Meet BlackRock, the Malware That Can Steal Passwords and Credit Card Data From Hundreds of Android Apps
You may not be surprised that, like most things in the virtual world, malware constantly morphs and evolves. Hackers don't stop improving their malicious code, and sometimes, they copy features and modules from one or more strains, add some of their own functionality, and create brand new threats. Last week, researchers from Threat Fabric reviewed BlackRock, a newcomer to the Android threat landscape, and showed us how it all works sometimes.
BlackRock – the origins
BlackRock can trace its roots back to LokiBot, a once popular Android banking trojan that appeared in late-2016. Initially, LokiBot's author ran a malware-as-a-service operation and rented the trojan to other hackers willing to pay for it. At one point, however, the malware creator got banned from some of the popular underground forums, and their business suffered a massive blow as a result. Probably because of this, shortly thereafter, LokiBot's source code got leaked.
Threat actors didn't need a second invitation. In early-2018, they released MysteryBot – an improved version of LokiBot that worked better on newer Android devices and had more advanced information-stealing capabilities. Despite the upgrades, the hacking community wasn't impressed, and a few months later, a group of hackers decided to have another go. They took MysteryBot, added some new features, and released Parasite.
Unfortunately for them, Parasite never caught on, and it too faded into obscurity pretty quickly. The hackers hadn't completely given up, though. In May 2019, they released Xerxes, another upgrade of the same Android trojan. In true LokiBot tradition, Xerxes' authors wanted to sell access to the malware on the underground forums, but their fellow cybercriminals showed no interest in the trojan, and it was later released for free.
Crooks decided to give it yet another chance, however. A few months ago, they took Xerxes, added a few new features, and re-branded it as BlackRock.
A seemingly perfect combination of tried and tested techniques and new, advanced features
According to Threat Fabric's report, BlackRock poses predominantly as a Google Updates application and, for the time being at least, is downloaded exclusively from third-party websites and app stores. During the installation process, it asks for access to Android's Accessibility Services. Through them, it grants itself additional privileges and conducts the information-stealing operation by drawing overlays over other apps. This, it must be said, is not exactly revolutionary. Plenty of other Android malware families work in exactly the same way. The use of Android Work Profiles, however, is new.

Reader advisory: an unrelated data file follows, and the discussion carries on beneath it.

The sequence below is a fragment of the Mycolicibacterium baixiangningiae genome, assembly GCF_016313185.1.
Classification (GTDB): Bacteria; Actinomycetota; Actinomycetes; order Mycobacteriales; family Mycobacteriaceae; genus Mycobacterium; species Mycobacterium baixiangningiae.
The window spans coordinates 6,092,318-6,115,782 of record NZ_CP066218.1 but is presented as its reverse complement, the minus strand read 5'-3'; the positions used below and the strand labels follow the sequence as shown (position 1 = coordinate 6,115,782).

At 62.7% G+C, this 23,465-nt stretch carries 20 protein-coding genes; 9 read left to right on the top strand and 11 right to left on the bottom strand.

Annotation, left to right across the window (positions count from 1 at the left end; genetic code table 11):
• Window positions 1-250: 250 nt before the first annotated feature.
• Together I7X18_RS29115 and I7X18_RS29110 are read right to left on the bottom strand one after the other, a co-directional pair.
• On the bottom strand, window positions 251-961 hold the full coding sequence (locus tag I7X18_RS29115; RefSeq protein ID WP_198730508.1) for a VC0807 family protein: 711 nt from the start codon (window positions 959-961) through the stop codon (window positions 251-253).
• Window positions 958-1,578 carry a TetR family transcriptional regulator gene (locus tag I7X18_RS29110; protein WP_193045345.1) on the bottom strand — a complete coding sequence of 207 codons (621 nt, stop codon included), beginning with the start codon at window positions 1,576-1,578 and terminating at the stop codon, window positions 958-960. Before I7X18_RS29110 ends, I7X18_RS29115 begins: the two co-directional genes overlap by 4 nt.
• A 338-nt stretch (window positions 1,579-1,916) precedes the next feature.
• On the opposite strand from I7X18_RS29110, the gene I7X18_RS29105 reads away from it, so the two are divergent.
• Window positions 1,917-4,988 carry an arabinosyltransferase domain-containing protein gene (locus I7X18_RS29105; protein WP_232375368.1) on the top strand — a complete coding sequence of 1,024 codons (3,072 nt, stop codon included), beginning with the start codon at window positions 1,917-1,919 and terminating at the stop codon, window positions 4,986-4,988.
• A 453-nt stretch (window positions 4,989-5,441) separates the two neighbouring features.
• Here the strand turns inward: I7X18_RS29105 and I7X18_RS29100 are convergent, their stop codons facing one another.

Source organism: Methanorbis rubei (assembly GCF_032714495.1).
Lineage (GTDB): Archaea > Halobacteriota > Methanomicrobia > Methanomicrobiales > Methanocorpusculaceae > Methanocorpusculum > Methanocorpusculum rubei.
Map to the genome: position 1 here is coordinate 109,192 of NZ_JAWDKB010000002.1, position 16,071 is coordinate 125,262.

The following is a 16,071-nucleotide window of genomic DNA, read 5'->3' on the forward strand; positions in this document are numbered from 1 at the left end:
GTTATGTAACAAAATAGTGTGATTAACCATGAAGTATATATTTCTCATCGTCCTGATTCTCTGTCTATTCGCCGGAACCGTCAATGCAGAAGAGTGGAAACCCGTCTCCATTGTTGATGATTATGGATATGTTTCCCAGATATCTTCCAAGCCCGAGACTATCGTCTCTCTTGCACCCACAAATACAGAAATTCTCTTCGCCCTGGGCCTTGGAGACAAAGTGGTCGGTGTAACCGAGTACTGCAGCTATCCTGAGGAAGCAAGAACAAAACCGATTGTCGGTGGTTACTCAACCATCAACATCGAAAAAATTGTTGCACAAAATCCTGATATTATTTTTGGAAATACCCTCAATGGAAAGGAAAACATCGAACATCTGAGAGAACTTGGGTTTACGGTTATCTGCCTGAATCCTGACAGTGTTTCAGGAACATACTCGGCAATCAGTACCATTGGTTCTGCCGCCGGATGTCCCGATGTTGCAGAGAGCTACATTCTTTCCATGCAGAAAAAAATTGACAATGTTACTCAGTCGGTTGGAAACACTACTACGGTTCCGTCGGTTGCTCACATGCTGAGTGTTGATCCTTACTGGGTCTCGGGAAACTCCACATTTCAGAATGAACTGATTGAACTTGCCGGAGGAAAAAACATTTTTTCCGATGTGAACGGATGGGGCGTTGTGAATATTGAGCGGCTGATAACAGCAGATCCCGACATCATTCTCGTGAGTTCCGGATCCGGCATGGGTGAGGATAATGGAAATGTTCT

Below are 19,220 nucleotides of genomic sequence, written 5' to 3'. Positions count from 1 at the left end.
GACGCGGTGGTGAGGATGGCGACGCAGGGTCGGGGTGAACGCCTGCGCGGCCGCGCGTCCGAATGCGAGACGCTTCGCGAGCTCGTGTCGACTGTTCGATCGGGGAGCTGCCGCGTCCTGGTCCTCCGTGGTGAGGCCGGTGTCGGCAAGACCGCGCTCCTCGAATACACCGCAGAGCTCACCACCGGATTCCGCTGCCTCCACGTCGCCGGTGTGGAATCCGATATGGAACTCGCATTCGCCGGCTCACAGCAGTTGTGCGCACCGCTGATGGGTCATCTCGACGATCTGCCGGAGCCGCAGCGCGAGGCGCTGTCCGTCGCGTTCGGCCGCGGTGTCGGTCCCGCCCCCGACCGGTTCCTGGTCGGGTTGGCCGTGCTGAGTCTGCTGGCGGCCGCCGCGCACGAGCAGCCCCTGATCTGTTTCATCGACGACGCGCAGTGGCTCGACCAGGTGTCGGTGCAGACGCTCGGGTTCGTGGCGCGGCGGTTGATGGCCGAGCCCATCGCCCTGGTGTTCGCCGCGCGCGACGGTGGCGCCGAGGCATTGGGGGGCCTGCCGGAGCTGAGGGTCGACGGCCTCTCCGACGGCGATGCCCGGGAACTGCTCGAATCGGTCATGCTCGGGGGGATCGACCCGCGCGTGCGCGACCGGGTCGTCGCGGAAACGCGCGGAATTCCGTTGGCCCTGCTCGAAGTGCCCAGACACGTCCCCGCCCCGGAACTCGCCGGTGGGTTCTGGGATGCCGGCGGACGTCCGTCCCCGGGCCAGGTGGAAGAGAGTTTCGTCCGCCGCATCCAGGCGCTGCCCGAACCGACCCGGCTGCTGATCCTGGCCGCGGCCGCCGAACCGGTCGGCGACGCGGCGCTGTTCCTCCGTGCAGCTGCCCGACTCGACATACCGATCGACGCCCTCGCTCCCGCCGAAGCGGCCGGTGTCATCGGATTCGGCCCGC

Android Work Profiles can be used by companies to control employees' access while they're on the move. BlackRock's authors have realized that through the feature, they can create a new profile with administrative privileges and gain complete control over the device.
This puts them in a position to instruct the malware to execute all manner of commands sent by the Command & Control server (C&C). These include keylogging, sending and stealing text messages, running applications, retrieving and hiding push notifications, blocking anti-virus apps, etc.
BlackRock's authors target more than 300 applications
Of course, BlackRock's main purpose is to steal user information. More specifically, it's after usernames, passwords, and credit card details, and its mechanism for pilfering the data is pretty simple. It sees when the users are about to interact with one of the targeted applications, and it uses the permissions it has gathered to draw a fake login form or checkout page over the legitimate app. Usernames, passwords, and credit card details entered into the fake forms are sent to the C&C. The overlays are downloaded and stored on the device, and they impersonate the targeted applications rather well, which is not really surprising given the fact that BlackRock is based on LokiBot.
What is remarkable, however, is the enormous list of applications that the crooks are targeting. According to Threat Fabric, the target list contains no fewer than 337 apps. Most of them are related to European banks, but the researchers noted that the hackers are also after the users of some social networks and lifestyle applications. With these apps, the hackers are after credit card data rather than login credentials, and the experts think that their presence on the target list may have something to do with people's increased usage of such applications during the COVID-19 pandemic.
With BlackRock, the hackers are really casting the net wide, and they apparently think that this will make the new trojan more successful than its predecessors. Hopefully, this won't happen, and BlackRock will die just as quickly as Xerxes, Parasite, MysteryBot, and LokiBot.